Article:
About this object

A chopstick set consisting of two chopsticks, a knife and a holder, attached to the holder is a tablet woven silk braid in red and blue, with accents of green and white, with a long red and blue tassel at the end. The holder is decorated in shagreen with eight inlaid bone or ivory horses, this is bound with two iron bands at the top, with an additional brass loop from which the braid is attached. The knife has a single-edged blade with two parallel groves running down the length on both sides. The handle is made of a pale wood, bone and ivory and it is secured to the blade with eight iron pins.

Object specifics

  • Type
    Household Objects
  • Culture
  • Artist/Maker
    Unknown or unrecorded
  • Place made
    Asia: Central Asia: Tibet [China]: Ü-Tsang
  • Date made
    Before 1912
  • Materials
    Bone Animal; Yarn Silk; Skin Shagreen; Iron; Brass; Wood
  • Location
    Item not currently on display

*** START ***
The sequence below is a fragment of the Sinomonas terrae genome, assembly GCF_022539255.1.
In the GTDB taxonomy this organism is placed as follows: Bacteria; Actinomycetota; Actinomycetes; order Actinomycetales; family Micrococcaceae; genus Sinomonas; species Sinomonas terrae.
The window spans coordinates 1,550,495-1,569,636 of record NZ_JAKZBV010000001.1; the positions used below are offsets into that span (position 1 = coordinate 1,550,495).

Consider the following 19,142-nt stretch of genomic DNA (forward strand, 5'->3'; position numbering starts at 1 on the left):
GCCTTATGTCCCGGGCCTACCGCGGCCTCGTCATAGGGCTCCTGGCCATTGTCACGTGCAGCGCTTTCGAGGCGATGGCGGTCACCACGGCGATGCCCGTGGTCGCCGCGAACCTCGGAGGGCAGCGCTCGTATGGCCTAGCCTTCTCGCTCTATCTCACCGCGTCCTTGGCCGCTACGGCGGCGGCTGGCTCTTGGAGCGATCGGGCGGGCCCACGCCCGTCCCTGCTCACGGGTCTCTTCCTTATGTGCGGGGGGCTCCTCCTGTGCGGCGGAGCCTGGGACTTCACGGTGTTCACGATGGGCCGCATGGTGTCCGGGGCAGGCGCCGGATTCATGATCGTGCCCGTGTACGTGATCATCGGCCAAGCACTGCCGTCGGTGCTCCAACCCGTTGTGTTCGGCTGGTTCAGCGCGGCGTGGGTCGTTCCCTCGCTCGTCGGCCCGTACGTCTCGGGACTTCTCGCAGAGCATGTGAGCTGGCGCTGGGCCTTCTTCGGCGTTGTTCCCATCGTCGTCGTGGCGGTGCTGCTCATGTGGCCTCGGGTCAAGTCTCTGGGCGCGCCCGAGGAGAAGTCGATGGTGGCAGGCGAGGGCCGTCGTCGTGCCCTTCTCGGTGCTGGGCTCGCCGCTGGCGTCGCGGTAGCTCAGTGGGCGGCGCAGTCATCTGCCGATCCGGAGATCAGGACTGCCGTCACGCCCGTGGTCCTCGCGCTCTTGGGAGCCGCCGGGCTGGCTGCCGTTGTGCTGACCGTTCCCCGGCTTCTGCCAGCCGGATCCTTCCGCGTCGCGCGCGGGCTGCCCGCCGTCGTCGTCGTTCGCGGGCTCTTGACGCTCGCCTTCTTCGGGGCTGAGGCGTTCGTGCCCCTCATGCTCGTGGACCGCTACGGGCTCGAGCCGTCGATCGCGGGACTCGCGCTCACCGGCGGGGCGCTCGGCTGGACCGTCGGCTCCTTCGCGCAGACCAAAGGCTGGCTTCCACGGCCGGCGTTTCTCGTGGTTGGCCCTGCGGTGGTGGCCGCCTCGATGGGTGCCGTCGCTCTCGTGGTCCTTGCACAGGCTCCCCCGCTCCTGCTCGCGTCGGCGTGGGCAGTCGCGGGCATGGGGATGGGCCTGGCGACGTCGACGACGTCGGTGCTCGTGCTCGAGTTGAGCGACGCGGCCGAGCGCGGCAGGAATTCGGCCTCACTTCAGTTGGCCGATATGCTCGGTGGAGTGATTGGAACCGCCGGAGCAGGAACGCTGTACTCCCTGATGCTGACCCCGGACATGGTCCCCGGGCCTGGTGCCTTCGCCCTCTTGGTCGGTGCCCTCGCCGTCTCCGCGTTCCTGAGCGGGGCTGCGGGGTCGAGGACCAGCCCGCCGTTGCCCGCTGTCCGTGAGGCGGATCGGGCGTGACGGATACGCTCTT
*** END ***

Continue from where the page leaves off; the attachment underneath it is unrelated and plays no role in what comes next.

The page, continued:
• Acquisition
    From the Collection of Sir Charles Bell
  • Collector
    Charles Alfred Bell
  • Place collected
    Not recorded
  • Date collected
    Before 31 December 1912
  • Measurements
    287 mm x 12 mm x 18 mm; 11 5/16 in x 1/2 in x 11/16 in
  • Note
    Curator's note: List of Curios entry No 15 is in the British Museum collection (1933.0508.50), National Museum Liverpool has the smaller set, which is List of Curios No 16:
    Per Barmiak Lama 31st December 1912. Chopsticks. The knife is called Gya-tri and the sticks are called Ko-we-tse. Used by men. No. 16. Ditto, smaller, used by women.

    Curator's note: The Tibet Catalogue 1953 entry noted this item as 50.31.32

    Written by Emma Martin
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  • List of Curios

    Bell, Charles Alfred

    Author: Bell, Charles Alfred
    Description: A typed object catalogue from Bell's handwritten notes on a wide variety of objects from his personal collection. This information often contains, the date he obtained an object, its provenance (including where and who he acquired from) and the person responsible for giving him the information. The process of writing the inventory began in December 1912 and continued until the late 1930s.

  • Tibet: Catalogue of Exhibits

    Tankard, Elaine

    Author: Tankard, Elaine
    Publisher: Liverpool Public Museums
    Date: 1953-03
    Description: Introductory essay and catalogue entries, in themes, for the 1953 exhibition; 'Tibet', held at the Walker Art Gallery.

Object view = Humanities
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